- NWS: Thunderstorms expected Sunday night
- McKellen’s Mr. Holmes a satisfactory conclusion
- Rockford visitor spending jumps
- The misguided Cecil the lion debate
- State, union extend contract again
- Willow Creek left in the dust by development
- CUB helps residents find best deal
- What the Scott Walker fundraising controversy means for 2016
- Corn prices fade as supplies stay in surplus
- Cubs make history in an unfortunate way
Left Justified: Murder: How little it takes to erase so much
By Stanley Campbell
I do not want to talk about the outrageous shooting of a moderate Democrat Congresswoman in Arizona. Seems you cannot express any concern about what may have caused the shootings (too many guns sold to crazy people who hear voices, maybe right-wing radio voices).
God forbid we demand some sort of sanity certification before buying weapons of minimal destruction. And where did he get that ammunition clip?
No, my concern focuses on reports of three dead whooping cranes found Dec. 30 just west of Albany, Ga. These rare birds died of gunshot wounds. It is a crime to shoot any animal that is endangered.
Hunters found the remains, and a local landowner reported cranes living in the area a few weeks before.
The cranes were part of the Whooping Crane Eastern Partnership project to reintroduce the endangered birds into the eastern United States. These three cranes were released in October 2010 with seven other first-year birds from Wisconsin. These may have been the cranes that landed in the Rockford area, and could (should) be considered our neighbors. Many of us environmentalists welcomed them when they flew by Pecatonica, and were looking forward to their spring return.
Two main migration paths exist for the whooping cranes. The flock of 200 that fly south from Wisconsin make a stop in southwest Georgia and are typically juvenile whooping cranes. Planes from Operation Migration, a nonprofit organization, have flown alongside the endangered birds to help them learn the path. The Operation Migration pilot hosted a packed program at Rock Valley College just a few months ago.
If I rant against the murder of six supposedly liberal people (one a 9-year-old girl), I will then be attacked by right-wingers who’ll complain that I am using their killings to justify my liberal beliefs. So, what if I rant against the killings of endangered species? Will I be accused of besmirching the honorable art of hunting? Will I be hunted down like the liberal animal I am?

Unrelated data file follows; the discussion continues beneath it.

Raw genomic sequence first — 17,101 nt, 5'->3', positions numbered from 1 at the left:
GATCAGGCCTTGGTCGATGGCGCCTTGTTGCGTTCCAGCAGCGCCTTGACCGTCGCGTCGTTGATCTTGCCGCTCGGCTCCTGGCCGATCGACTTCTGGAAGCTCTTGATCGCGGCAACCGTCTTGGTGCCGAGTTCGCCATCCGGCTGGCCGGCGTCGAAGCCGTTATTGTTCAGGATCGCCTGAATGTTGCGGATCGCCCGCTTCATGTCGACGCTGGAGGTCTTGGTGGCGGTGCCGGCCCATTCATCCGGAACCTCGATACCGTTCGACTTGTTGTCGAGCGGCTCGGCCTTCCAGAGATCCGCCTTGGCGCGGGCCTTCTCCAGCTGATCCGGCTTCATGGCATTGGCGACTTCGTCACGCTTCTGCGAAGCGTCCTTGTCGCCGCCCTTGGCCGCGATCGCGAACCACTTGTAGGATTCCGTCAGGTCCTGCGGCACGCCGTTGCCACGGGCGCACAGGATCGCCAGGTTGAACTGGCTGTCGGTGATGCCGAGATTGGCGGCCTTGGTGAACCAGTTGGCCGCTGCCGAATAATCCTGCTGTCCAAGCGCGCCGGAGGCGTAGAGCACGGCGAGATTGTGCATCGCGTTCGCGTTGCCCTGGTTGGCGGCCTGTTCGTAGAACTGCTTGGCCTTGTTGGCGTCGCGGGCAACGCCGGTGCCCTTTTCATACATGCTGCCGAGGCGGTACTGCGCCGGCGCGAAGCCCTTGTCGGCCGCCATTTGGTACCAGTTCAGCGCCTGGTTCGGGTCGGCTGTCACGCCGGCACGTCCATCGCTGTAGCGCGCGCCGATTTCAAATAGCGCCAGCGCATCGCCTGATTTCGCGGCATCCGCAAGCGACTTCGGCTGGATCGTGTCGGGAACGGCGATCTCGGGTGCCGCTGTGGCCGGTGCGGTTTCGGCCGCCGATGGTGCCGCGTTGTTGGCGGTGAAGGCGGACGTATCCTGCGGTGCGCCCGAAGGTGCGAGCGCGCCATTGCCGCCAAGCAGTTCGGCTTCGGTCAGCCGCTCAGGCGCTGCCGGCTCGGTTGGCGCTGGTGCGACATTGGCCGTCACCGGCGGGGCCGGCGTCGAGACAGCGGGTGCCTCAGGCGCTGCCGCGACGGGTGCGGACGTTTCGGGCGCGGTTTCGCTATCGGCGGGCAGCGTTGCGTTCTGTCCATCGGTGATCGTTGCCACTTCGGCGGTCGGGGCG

At a gun show, I saw a bumper sticker that said, “If you take away our guns, how can we shoot liberals?” That’s a fair question, and one I wish I could answer.
Shooting innocent people seems to be the norm. It increases gun sales, and demonstrates the firepower of the latest model weapons. Shooting endangered species does nothing good, as far as I can tell. Either way, don’t complain. People have a right to get guns as easily as getting a car, and they want to make it easier.
When I see stories like the whooping cranes—or especially like Tucson—I think how little it takes to erase so much. In the case of the cranes, a number of Rockfordians are aware of the work done at the Wisconsin crane refuge. We’ve seen people in crane suits flailing their arms, looking comical, but doing real work for the survival of a species. The same goes for flying crazy contraptions to Florida or wherever. Bang, bang…hundreds of hours down the drain.
Even worse, we work against violence and hatred every day for years. Bang, bang…and gun sales go up 60 percent in Arizona, and a less dramatic rise here in Illinois. While there is great sustaining power in peace and love, they are simultaneously fragile things to be held with gentle hands.
Can I say that crazy people who shoot anything other then legal targets should not be sold guns? How many gun dealers would get angry? How many right-wing gun aficionados will write ferocious letters calling me every name in the book?
It is one thing to disagree with each other. It is another thing to disagree with someone with a gun. It tends to keep one quiet. We must find our courage to speak about our fears, and overcome them.
Stanley Campbell is executive director of Rockford Urban Ministries and spokesman for Rockford Peace & Justice.